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Napoleon, a monument in French history that oscillates between left and right

The bicentenary of Napoleon’s death has rekindled the left-right divide with debates over whether to commemorate the former French emperor. When some, on the right, admire this figure in the history of France, praising his heritage and his figure as a leader, others, on the left, castigate him, recalling in particular his decision to restore slavery. This opposition has not always existed, however.

The approach of the bicentenary of Napoleon’s death, Wednesday, May 5, has revived an old debate between the left and the right on the usefulness of commemorating or not the former French emperor. The subject of the Napoleonic heritage is so upsetting the political class that the President of the Republic waited until the last minute to announce the way in which he was going to pay him homage.

Emmanuel Macron finally decided to give a speech at the Institut de France before laying a wreath at the Invalides, where Napoleon Bonaparte’s tomb is located. “All of Napoleon’s contradictions will be considered. The line is neither repentance nor denial,” said the president’s entourage on April 28 to BFM TV.

The head of state will have to find the right words to avoid the criticisms of policies that have been straining for several decades on the approach to be adopted vis-à-vis Napoleon. Schematically, there is on one side the right, for whom Napoleon symbolizes the past greatness of France, and on the other the left, which prefers to emphasize its authoritarianism and militarism. Several forums illustrating these positions have thus been published in the press.

“Ignoring the bicentenary of the death of Napoleon would be a fault against the Nation”, estimated the deputy Les Républicains (LR) Julien Aubert in a column published on February 20 in the Journal du dimanche. “To celebrate his memory, just look around and see how France today still bears the traces of his work: the Civil Code, the Penal Code, the prefectural body, the Council of State, the Court of Auditors, the Legion of Honor, the university, the baccalaureate, the Special Military School of Saint-Cyr, the Bank of France … Who says better? “asks the deputy for Vaucluse.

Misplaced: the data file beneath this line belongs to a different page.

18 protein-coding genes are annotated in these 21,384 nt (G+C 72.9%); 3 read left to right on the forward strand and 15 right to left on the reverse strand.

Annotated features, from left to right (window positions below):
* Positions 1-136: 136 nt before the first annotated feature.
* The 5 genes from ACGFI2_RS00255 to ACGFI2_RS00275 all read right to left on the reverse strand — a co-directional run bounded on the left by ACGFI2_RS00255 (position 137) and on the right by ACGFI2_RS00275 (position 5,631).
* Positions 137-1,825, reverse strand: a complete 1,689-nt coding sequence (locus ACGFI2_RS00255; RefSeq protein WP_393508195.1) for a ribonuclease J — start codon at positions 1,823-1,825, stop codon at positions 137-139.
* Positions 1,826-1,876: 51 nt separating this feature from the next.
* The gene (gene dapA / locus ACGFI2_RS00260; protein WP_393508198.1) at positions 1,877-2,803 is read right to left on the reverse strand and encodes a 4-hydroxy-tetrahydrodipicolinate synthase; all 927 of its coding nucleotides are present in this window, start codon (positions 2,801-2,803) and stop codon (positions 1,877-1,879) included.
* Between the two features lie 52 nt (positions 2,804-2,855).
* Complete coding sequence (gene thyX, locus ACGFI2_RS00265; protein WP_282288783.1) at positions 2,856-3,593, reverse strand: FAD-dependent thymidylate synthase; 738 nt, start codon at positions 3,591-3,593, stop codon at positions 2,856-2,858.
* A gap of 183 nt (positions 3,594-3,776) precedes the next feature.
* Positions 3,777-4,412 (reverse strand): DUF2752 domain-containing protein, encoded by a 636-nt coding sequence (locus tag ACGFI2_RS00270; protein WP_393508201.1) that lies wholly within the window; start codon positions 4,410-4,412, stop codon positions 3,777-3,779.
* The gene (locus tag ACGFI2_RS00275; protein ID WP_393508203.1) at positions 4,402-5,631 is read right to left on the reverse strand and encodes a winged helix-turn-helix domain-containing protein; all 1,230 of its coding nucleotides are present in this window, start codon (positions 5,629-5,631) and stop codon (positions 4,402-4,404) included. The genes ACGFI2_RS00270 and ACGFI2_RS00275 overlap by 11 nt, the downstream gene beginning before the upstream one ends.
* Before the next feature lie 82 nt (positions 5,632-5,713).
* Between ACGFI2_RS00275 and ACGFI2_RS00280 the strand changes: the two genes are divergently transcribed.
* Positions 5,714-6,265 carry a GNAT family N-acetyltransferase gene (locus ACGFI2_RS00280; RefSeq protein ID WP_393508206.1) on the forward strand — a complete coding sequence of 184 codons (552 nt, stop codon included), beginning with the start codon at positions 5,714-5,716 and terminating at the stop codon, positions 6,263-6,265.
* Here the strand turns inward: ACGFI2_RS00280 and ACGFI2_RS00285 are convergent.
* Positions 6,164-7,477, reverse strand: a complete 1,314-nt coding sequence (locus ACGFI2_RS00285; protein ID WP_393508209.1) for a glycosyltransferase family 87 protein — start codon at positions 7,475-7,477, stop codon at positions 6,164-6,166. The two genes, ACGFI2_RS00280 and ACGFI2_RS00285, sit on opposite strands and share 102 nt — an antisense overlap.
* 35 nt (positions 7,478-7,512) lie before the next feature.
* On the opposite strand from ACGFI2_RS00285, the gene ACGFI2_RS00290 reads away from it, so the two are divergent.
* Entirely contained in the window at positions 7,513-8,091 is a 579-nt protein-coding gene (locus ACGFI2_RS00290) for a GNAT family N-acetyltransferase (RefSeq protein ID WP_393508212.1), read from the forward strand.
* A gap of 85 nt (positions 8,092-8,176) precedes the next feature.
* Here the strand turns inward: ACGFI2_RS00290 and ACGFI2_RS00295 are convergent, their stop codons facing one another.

“Very clear continuity between the Revolution and Napoleon”

The response was quick. “The Republic cannot pay an official tribute to the one who was the gravedigger by putting an end to the first Republican experiment in our history to create an authoritarian regime,” said the deputy La France insoumise (LFI) Alexis Corbière in a statement. column published on March 3 in Le Figaro.

Like the deputy LFI, the left as a whole, which prefers to glorify the French Revolution, does not fail to recall that Napoleon restored slavery in the French colonies in 1802, that the Napoleon Code of 1804 inscribed the inferiority of women in the law and that its militarism caused the loss of more than a million French soldiers. In 2014, the former Socialist Prime Minister Lionel Jospin even published a prosecution essay, “Le Mal napoléonien” (Seuil), in which he went so far as to compare Napoleon Bonaparte to Marshal Pétain.

“Do not count on me to celebrate it on May 5. He not only restored slavery, he ordered atrocious expeditions to Guadeloupe and Santo Domingo. What he did remains an injury, an attack to our dignity “, for his part explained Serge Letchimy, deputy (close to the Socialist Party) of Martinique, to the Parisian.

However, the left did not always hate Napoleon. When President Pompidou paid her a solemn tribute in 1969 to celebrate the bicentenary of the birth of the former emperor, she associated herself with this event. “Albert Soboul, historian specializing in the French Revolution and Napoleon, also a Marxist, urges the Communists, in several articles published in L’Humanité, to celebrate Napoleon in the name of a patriotism from which the party could not depart”, recalls Arthur Chevallier, editor and author of several books on Napoleon, including “Napoleon and Bonapartism” (Presses Universitaires de France, coll. Que sais-je?, 2021), contacted by France 24.